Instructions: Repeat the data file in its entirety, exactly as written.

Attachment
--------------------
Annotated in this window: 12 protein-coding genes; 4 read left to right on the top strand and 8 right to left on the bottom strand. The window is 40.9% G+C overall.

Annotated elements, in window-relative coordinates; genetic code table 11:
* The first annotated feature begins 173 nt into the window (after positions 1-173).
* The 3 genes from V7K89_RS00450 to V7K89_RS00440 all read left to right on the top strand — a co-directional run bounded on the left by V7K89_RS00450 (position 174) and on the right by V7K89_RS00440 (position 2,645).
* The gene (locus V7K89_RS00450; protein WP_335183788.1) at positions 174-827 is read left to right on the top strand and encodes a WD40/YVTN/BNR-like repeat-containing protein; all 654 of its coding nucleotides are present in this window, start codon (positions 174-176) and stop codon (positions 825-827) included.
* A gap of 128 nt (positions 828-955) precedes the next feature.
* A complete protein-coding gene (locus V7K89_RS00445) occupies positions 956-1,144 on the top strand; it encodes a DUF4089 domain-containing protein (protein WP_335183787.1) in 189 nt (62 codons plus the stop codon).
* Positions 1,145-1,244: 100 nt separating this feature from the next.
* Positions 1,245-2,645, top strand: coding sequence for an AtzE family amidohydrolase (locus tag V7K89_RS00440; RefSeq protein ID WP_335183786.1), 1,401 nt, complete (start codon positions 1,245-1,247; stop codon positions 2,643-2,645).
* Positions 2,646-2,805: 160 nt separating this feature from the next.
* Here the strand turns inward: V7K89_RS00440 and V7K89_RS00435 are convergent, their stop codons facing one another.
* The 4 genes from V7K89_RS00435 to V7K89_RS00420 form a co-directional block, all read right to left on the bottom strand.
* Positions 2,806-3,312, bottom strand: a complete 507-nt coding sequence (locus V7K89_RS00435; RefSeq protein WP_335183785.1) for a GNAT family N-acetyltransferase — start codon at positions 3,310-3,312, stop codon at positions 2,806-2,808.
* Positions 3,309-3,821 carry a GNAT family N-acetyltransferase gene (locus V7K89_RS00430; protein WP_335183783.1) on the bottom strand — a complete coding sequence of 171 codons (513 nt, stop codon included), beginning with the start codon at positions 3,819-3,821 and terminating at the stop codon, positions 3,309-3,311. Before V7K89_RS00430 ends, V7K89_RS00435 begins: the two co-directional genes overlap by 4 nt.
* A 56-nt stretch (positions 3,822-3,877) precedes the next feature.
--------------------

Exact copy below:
Annotated in this window: 12 protein-coding genes; 4 read left to right on the top strand and 8 right to left on the bottom strand. The window is 40.9% G+C overall.

Annotated elements, in window-relative coordinates; genetic code table 11:
* The first annotated feature begins 173 nt into the window (after positions 1-173).
* The 3 genes from V7K89_RS00450 to V7K89_RS00440 all read left to right on the top strand — a co-directional run bounded on the left by V7K89_RS00450 (position 174) and on the right by V7K89_RS00440 (position 2,645).
* The gene (locus V7K89_RS00450; protein WP_335183788.1) at positions 174-827 is read left to right on the top strand and encodes a WD40/YVTN/BNR-like repeat-containing protein; all 654 of its coding nucleotides are present in this window, start codon (positions 174-176) and stop codon (positions 825-827) included.
* A gap of 128 nt (positions 828-955) precedes the next feature.
* A complete protein-coding gene (locus V7K89_RS00445) occupies positions 956-1,144 on the top strand; it encodes a DUF4089 domain-containing protein (protein WP_335183787.1) in 189 nt (62 codons plus the stop codon).
* Positions 1,145-1,244: 100 nt separating this feature from the next.
* Positions 1,245-2,645, top strand: coding sequence for an AtzE family amidohydrolase (locus tag V7K89_RS00440; RefSeq protein ID WP_335183786.1), 1,401 nt, complete (start codon positions 1,245-1,247; stop codon positions 2,643-2,645).
* Positions 2,646-2,805: 160 nt separating this feature from the next.
* Here the strand turns inward: V7K89_RS00440 and V7K89_RS00435 are convergent, their stop codons facing one another.
* The 4 genes from V7K89_RS00435 to V7K89_RS00420 form a co-directional block, all read right to left on the bottom strand.
* Positions 2,806-3,312, bottom strand: a complete 507-nt coding sequence (locus V7K89_RS00435; RefSeq protein WP_335183785.1) for a GNAT family N-acetyltransferase — start codon at positions 3,310-3,312, stop codon at positions 2,806-2,808.
* Positions 3,309-3,821 carry a GNAT family N-acetyltransferase gene (locus V7K89_RS00430; protein WP_335183783.1) on the bottom strand — a complete coding sequence of 171 codons (513 nt, stop codon included), beginning with the start codon at positions 3,819-3,821 and terminating at the stop codon, positions 3,309-3,311. Before V7K89_RS00430 ends, V7K89_RS00435 begins: the two co-directional genes overlap by 4 nt.
* A 56-nt stretch (positions 3,822-3,877) precedes the next feature.